Menopause is the time that marks the end of your menstrual cycles. It’s diagnosed after you’ve gone 12 months without a menstrual period. Menopause can happen in your 40s or 50s, but the average age is 51 in the United States.
Menopause is a natural biological process. But the physical symptoms, such as hot flashes, and emotional symptoms of menopause may disrupt your sleep, lower your energy or affect emotional health. There are many effective treatments available, from lifestyle adjustments to hormone therapy.
In the months or years leading up to menopause (perimenopause), you might experience these signs and symptoms:
- Irregular periods
- Vaginal dryness
- Hot flashes
- Night sweats
- Sleep problems
- Mood changes
- Weight gain and slowed metabolism
- Thinning hair and dry skin
- Loss of breast fullness
Signs and symptoms, including changes in menstruation can vary among women. Most likely, you’ll experience some irregularity in your periods before they end.
Skipping periods during perimenopause is common and expected. Often, menstrual periods will skip a month and return, or skip several months and then start monthly cycles again for a few months. Periods also tend to happen on shorter cycles, so they are closer together. Despite irregular periods, pregnancy is possible. If you’ve skipped a period but aren’t sure you’ve started the menopausal transition, consider a pregnancy test.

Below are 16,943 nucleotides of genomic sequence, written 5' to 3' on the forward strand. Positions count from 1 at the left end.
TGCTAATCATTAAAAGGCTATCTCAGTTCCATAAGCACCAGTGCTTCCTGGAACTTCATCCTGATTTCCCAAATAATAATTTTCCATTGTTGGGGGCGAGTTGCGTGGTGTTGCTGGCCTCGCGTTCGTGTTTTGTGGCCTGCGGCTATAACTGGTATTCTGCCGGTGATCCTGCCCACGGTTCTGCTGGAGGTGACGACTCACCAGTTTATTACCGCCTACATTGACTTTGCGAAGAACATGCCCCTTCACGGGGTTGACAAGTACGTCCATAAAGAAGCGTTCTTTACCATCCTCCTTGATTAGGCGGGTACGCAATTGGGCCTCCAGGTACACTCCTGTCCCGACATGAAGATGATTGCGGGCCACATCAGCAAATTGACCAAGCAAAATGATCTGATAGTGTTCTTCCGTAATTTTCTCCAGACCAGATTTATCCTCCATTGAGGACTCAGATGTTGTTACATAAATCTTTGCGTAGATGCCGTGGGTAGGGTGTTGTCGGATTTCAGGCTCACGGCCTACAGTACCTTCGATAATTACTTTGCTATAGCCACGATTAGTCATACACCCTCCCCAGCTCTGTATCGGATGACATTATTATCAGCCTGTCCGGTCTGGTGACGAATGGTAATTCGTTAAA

When to see a doctor
Keep up with regular visits with your doctor for preventive health care and any medical concerns. Continue getting these appointments during and after menopause.
Preventive health care as you age may include recommended health screening tests, such as colonoscopy, mammography and triglyceride screening. Your doctor might recommend other tests and exams, too, including thyroid testing if suggested by your history, and breast and pelvic exams.
Always seek medical advice if you have bleeding from your vagina after menopause.
Menopause can result from:
- Naturally declining reproductive hormones. As you approach your late 30s, your ovaries start making less estrogen and progesterone — the hormones that regulate menstruation — and your fertility declines.
In your 40s, your menstrual periods may become longer or shorter, heavier or lighter, and more or less frequent, until eventually — on average, by age 51 — your ovaries stop releasing eggs, and you have no more periods.
- Surgery that removes the ovaries (oophorectomy). Your ovaries produce hormones, including estrogen and progesterone, that regulate the menstrual cycle. Surgery to remove your ovaries causes immediate menopause. Your periods stop, and you’re likely to have hot flashes and experience other menopausal signs and symptoms. Signs and symptoms can be severe, as hormonal changes occur abruptly rather than gradually over several years.
Surgery that removes your uterus but not your ovaries (hysterectomy) usually doesn’t cause immediate menopause. Although you no longer have periods, your ovaries still release eggs and produce estrogen and progesterone.